The Bucha massacre: How to deflect attention in Poland
On 4-5 April, when the news of the Russian massacres in Bucha outside Kyiv hit international media (but not in Russia!), Poland faced a large-scale troll attack, which had at least three dimensions:
- threatening emails sent to Polish decision-makers
- spam attack on Polish media
- boosting of the World War II Volyn massacre issue on Polish social media.
This way, the Russian trolls once again tried to undermine Polish support for Ukraine.
Threats to decision-makers
Hundreds of Polish politicians, public figures, journalists and experts received an email from a “Polish patriot” who threatened to kill them in the most brutal way for their support of the “Banderite Ukraine”. “Banderite” is shorthand for Stephan Bandera, a Ukrainian politician, Nazi collaborator and theorist of the militant wing of the far-right Organisation of Ukrainian Nationalists. References to Bandera form a recurring pro-Kramlin narrative aimed at denying Ukriane’s identity and equating Ukrainian nationalism with Nazism. Bandera is also a controversial figure in Poland, to say the least, for his anti-Polish stance. Bandera has been used by the Kremlin disinformation machine many times before, in an attempt to touch on the most painful elements of Polish-Ukrainian history.
The text of this email was written in quite a primitive way, so it was evident to the recipients that it was an unsophisticated troll attack rather than a serious death threat.
Spam attack on Polish media
On 5 April, at least one large Polish media agency was bombarded with emails from “regular Russians” who tried to convince the Polish media and journalists that “Nazi” Ukraine committed war crimes against Russian soldiers. These emails were written both in English and Polish.
The Volyn Massacre trending on Twitter
Also starting 4-5 April, the topic of the Volyn massacre entered the list of top trends on Polish Twitter.
The Volyn Massacre is one of the most painful episodes in relations between the peoples of Poland and Ukraine. The tragedy took place throughout 1943-1944 when tens of thousands of Poles living in the Volyn and Galicia regions were murdered or expelled by Ukrainian militia forces.
Polish historiography presents this as an act of genocide or a series of large-scale massacres against the Poles committed by Ukrainian nationalists at that time.
Ukrainian historiography presents it as two-side ethnic cleansing taking place during the military conflict between the Polish and Ukrainian militia forces throughout WWII.
Why bringing the topic up now? The Volyn massacre happened almost eighty years ago, but it remains a painful memory for many. And it has been exploited by the Kremlin before, be it for historical revisionism or to repeat well-know manipulation tropes on Nazis ruling Ukraine.
It is hardly a coincidence that the tragedy was highlighted again at this point in time, exactly when the details about the Bucha massacre and Russia’s responsibility for this war crime started appearing in international media.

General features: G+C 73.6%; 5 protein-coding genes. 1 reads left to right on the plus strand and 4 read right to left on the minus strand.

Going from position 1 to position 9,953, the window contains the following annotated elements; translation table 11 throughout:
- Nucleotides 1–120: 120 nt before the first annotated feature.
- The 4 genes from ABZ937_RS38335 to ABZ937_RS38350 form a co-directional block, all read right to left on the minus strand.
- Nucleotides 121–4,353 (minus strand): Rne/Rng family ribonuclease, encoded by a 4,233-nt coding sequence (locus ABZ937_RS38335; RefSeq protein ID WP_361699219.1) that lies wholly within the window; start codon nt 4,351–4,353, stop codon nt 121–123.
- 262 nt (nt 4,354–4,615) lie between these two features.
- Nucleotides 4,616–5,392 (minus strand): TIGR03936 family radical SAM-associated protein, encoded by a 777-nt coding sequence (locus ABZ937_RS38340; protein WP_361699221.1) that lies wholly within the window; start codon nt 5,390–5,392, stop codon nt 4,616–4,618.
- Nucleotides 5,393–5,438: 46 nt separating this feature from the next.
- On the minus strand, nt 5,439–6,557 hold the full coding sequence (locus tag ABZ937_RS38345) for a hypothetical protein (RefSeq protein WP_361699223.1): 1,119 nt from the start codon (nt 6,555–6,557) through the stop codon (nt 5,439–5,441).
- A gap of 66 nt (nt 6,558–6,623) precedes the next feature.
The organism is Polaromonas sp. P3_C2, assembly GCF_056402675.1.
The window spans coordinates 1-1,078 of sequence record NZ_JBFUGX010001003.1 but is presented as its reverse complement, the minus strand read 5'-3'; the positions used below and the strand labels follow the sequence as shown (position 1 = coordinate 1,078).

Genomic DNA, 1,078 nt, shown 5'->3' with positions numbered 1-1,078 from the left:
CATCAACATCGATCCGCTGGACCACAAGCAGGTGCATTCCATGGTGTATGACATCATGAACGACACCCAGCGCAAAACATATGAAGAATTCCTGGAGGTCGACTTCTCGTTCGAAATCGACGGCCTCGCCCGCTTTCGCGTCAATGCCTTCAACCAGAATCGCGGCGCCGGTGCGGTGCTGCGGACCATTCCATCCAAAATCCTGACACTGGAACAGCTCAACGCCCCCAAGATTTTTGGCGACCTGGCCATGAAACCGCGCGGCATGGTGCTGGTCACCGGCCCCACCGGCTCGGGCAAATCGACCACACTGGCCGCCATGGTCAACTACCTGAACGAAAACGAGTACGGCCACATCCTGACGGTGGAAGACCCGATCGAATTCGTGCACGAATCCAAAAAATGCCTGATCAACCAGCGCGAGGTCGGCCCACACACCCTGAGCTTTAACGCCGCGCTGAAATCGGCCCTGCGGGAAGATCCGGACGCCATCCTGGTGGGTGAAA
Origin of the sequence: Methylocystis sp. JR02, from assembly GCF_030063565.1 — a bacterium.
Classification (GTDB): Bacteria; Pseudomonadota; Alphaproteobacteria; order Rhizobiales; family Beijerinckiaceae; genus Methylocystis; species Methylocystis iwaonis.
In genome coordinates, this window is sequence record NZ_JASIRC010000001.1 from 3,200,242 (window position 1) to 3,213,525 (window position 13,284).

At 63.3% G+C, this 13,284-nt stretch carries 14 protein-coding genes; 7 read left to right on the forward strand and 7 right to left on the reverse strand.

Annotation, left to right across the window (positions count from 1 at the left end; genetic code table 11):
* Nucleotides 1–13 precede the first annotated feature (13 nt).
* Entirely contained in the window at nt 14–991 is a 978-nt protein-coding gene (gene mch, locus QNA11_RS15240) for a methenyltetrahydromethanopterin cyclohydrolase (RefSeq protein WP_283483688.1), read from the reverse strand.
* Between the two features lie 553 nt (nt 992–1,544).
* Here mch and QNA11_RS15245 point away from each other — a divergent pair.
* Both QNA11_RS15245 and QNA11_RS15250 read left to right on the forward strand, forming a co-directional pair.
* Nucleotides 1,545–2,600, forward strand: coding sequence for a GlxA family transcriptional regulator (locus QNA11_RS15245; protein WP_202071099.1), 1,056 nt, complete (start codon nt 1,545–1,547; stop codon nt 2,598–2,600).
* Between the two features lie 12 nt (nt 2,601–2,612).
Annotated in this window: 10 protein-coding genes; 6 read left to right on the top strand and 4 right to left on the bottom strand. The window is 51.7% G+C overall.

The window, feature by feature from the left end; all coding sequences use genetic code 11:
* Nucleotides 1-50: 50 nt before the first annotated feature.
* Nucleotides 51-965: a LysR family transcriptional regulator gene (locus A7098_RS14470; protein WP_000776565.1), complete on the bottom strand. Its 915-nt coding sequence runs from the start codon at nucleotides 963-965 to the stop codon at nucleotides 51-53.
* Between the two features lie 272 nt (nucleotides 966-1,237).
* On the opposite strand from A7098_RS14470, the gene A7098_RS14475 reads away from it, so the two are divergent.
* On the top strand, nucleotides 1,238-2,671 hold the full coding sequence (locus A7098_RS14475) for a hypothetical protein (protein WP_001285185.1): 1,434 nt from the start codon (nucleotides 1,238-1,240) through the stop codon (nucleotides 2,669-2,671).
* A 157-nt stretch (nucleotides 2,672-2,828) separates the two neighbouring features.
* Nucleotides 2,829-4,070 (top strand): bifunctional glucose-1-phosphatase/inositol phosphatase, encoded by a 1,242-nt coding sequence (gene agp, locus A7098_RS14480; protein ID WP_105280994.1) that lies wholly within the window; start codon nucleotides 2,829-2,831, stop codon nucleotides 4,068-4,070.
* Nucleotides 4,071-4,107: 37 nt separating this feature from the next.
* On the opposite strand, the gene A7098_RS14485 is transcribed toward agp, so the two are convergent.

The trend “Volyn massacre” on Polish Twitter was initiated or at least boosted by the Russian troll networks; after 5 April, it disappeared. A major part of the posts on this topic was published by Polish Twitter users with strong far-right and anti-Ukrainian views, but they did not have enough weight to dominate Twitter trends. An artificial “helping hand”, or to be more precise, coordinated inauthentic behaviour, including malign use of bots and artificial intelligence, was at play. Such use is a standard tool in the Kremlin playbook.
The messages to Poland
Pro-Kremlin narratives circulating in the Polish information environment underlined a few messages: that the Ukrainians will finally understand the Polish pain from the Ukrainian genocide against the Poles during WWII; that the Ukrainians massacred Poles during WWII and now face retaliation from the Russians; that the Ukrainians refused to recognise the Volyn Massacre as genocide, so now they have to suffer from the Russian actions; that the Bucha events are not a real genocide since the Volyn massacre was one hundred times bigger; that the Poles should remember the historical Ukrainian crimes despite the Russian attack on Ukraine; that the Ukrainians keep praising Bandera and other persons responsible for the anti-Polish actions, so now, they face the consequences of such a position.
In other words, trolls and anonymous bots tried to draw parallels between Bucha and Volyn as well as underline Ukraine’s responsibility for the Volyn massacre as an argument that Ukrainians have no moral right to call the Bucha events a genocide. All that in an attempt to divert attention from Russia’s crimes and to drive a wedge between Ukrainians and Poles, who during the current war became closer than ever.
Disinformation campaign in full swing
The disinformation and manipulation campaign was not only rather primitive and clumsy; moreover, it did not take into consideration the current mood in Polish society.
The current situation obviously annoys the Kremlin – as 2.6 million Ukrainian refugees entered Poland since Russia attacked Ukraine again, and the wave of help and welcome from Polish citizens is historic, in spite of the magnitude of the challenge.
While the Russian war machine try to bomb more Ukrainians to flee their homes, the Kremlin’s disinformation machine will likely keep trying to drive further wedges, feed on difficult topics, use tropes of racism, xenophobia and painful divisive events from the past, as it did before.